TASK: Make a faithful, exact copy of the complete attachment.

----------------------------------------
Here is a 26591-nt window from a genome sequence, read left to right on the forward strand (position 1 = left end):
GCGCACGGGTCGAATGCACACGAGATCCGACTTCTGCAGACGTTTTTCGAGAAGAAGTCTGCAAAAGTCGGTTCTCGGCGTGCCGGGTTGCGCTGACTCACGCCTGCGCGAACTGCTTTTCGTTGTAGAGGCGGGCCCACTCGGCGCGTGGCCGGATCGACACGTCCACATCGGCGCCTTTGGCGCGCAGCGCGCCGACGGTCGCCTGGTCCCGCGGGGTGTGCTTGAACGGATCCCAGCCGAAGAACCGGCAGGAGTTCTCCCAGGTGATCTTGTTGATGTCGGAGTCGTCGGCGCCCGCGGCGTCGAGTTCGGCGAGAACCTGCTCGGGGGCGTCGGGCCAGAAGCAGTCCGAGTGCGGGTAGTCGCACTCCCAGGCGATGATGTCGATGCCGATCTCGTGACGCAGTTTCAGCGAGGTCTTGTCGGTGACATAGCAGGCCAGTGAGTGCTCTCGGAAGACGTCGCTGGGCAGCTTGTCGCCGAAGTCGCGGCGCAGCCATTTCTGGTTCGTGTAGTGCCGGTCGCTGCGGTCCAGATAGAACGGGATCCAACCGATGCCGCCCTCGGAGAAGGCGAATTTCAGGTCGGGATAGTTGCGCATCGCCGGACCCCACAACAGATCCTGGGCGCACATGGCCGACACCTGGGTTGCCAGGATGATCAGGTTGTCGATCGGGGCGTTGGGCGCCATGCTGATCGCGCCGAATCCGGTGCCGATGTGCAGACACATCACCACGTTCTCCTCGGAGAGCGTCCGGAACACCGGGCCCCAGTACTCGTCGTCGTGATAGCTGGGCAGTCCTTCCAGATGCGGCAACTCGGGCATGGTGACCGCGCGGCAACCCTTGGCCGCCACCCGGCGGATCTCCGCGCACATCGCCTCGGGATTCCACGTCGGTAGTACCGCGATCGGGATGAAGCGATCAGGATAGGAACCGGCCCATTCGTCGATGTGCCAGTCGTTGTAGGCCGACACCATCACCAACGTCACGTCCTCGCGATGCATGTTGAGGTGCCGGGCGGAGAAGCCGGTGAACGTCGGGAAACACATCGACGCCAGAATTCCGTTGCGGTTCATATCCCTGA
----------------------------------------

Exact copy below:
Here is a 26591-nt window from a genome sequence, read left to right on the forward strand (position 1 = left end):
GCGCACGGGTCGAATGCACACGAGATCCGACTTCTGCAGACGTTTTTCGAGAAGAAGTCTGCAAAAGTCGGTTCTCGGCGTGCCGGGTTGCGCTGACTCACGCCTGCGCGAACTGCTTTTCGTTGTAGAGGCGGGCCCACTCGGCGCGTGGCCGGATCGACACGTCCACATCGGCGCCTTTGGCGCGCAGCGCGCCGACGGTCGCCTGGTCCCGCGGGGTGTGCTTGAACGGATCCCAGCCGAAGAACCGGCAGGAGTTCTCCCAGGTGATCTTGTTGATGTCGGAGTCGTCGGCGCCCGCGGCGTCGAGTTCGGCGAGAACCTGCTCGGGGGCGTCGGGCCAGAAGCAGTCCGAGTGCGGGTAGTCGCACTCCCAGGCGATGATGTCGATGCCGATCTCGTGACGCAGTTTCAGCGAGGTCTTGTCGGTGACATAGCAGGCCAGTGAGTGCTCTCGGAAGACGTCGCTGGGCAGCTTGTCGCCGAAGTCGCGGCGCAGCCATTTCTGGTTCGTGTAGTGCCGGTCGCTGCGGTCCAGATAGAACGGGATCCAACCGATGCCGCCCTCGGAGAAGGCGAATTTCAGGTCGGGATAGTTGCGCATCGCCGGACCCCACAACAGATCCTGGGCGCACATGGCCGACACCTGGGTTGCCAGGATGATCAGGTTGTCGATCGGGGCGTTGGGCGCCATGCTGATCGCGCCGAATCCGGTGCCGATGTGCAGACACATCACCACGTTCTCCTCGGAGAGCGTCCGGAACACCGGGCCCCAGTACTCGTCGTCGTGATAGCTGGGCAGTCCTTCCAGATGCGGCAACTCGGGCATGGTGACCGCGCGGCAACCCTTGGCCGCCACCCGGCGGATCTCCGCGCACATCGCCTCGGGATTCCACGTCGGTAGTACCGCGATCGGGATGAAGCGATCAGGATAGGAACCGGCCCATTCGTCGATGTGCCAGTCGTTGTAGGCCGACACCATCACCAACGTCACGTCCTCGCGATGCATGTTGAGGTGCCGGGCGGAGAAGCCGGTGAACGTCGGGAAACACATCGACGCCAGAATTCCGTTGCGGTTCATATCCCTGA